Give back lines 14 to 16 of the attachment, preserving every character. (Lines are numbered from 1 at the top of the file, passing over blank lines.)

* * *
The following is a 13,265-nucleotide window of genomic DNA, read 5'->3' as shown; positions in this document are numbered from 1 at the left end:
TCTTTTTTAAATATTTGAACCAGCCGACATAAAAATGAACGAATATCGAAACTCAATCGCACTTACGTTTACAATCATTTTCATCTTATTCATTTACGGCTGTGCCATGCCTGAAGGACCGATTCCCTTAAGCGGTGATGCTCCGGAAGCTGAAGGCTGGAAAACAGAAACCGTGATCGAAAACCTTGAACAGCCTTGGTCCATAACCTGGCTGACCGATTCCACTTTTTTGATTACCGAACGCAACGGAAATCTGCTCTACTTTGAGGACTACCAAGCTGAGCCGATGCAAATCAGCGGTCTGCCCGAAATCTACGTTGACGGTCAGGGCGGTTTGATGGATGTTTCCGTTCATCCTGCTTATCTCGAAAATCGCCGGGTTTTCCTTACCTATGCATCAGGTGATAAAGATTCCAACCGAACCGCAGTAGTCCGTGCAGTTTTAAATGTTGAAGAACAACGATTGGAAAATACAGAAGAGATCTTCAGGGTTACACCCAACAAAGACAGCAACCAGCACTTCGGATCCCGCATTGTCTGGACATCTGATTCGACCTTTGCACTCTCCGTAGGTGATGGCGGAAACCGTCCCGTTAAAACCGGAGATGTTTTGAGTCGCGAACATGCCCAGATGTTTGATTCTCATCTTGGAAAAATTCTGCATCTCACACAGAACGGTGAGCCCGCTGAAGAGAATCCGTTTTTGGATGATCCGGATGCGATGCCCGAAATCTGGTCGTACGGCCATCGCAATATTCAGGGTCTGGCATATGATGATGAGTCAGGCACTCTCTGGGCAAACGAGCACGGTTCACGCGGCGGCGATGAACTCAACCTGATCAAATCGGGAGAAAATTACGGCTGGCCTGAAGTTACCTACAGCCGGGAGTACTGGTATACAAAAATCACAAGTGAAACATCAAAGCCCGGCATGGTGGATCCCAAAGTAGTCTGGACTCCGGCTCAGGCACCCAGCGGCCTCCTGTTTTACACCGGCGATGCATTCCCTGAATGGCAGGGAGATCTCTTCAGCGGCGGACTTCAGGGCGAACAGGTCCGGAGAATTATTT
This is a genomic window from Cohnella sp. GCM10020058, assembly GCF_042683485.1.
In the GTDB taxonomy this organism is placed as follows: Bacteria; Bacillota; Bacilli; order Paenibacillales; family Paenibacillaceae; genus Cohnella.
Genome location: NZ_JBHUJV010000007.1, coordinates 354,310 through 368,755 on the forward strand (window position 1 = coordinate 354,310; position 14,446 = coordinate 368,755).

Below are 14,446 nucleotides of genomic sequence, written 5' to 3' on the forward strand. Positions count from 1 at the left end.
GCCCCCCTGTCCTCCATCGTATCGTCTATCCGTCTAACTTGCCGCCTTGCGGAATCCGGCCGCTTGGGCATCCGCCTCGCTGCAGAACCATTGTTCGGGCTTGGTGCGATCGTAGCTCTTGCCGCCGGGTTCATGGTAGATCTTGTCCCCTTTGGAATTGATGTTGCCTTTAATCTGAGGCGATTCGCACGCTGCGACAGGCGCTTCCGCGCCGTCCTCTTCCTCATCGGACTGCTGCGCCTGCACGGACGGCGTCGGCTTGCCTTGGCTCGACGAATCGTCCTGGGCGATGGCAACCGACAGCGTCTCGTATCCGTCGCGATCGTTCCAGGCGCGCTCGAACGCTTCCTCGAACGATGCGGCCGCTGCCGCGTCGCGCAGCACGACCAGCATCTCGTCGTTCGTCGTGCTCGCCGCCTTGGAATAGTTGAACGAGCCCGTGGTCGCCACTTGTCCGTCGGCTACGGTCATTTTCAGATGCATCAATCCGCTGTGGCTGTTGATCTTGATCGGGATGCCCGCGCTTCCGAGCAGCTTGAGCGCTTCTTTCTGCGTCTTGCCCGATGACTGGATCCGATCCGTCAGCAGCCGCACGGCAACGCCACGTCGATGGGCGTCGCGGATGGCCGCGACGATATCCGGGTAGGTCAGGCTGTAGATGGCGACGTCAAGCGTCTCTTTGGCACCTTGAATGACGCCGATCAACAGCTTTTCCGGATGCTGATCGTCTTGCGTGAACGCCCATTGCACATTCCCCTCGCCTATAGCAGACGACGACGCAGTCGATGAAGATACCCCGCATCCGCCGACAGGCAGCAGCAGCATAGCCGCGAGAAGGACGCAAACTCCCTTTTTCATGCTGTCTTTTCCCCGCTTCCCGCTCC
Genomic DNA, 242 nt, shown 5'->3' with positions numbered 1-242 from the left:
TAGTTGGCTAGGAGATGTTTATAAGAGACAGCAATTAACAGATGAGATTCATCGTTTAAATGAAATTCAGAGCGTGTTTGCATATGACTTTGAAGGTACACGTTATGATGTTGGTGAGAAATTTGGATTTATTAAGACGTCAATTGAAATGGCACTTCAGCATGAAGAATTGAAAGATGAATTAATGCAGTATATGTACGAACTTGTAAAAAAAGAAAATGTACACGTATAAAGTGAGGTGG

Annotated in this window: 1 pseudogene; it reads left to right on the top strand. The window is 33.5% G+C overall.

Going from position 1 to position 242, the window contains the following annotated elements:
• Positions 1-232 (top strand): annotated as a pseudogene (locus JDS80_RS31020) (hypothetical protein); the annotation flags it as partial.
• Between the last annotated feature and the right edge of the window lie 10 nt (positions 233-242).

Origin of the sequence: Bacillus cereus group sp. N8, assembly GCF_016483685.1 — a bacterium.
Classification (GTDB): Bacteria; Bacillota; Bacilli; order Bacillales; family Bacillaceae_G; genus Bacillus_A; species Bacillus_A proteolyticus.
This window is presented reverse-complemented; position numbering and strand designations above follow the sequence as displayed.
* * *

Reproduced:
Origin of the sequence: Bacillus cereus group sp. N8, assembly GCF_016483685.1 — a bacterium.
Classification (GTDB): Bacteria; Bacillota; Bacilli; order Bacillales; family Bacillaceae_G; genus Bacillus_A; species Bacillus_A proteolyticus.
This window is presented reverse-complemented; position numbering and strand designations above follow the sequence as displayed.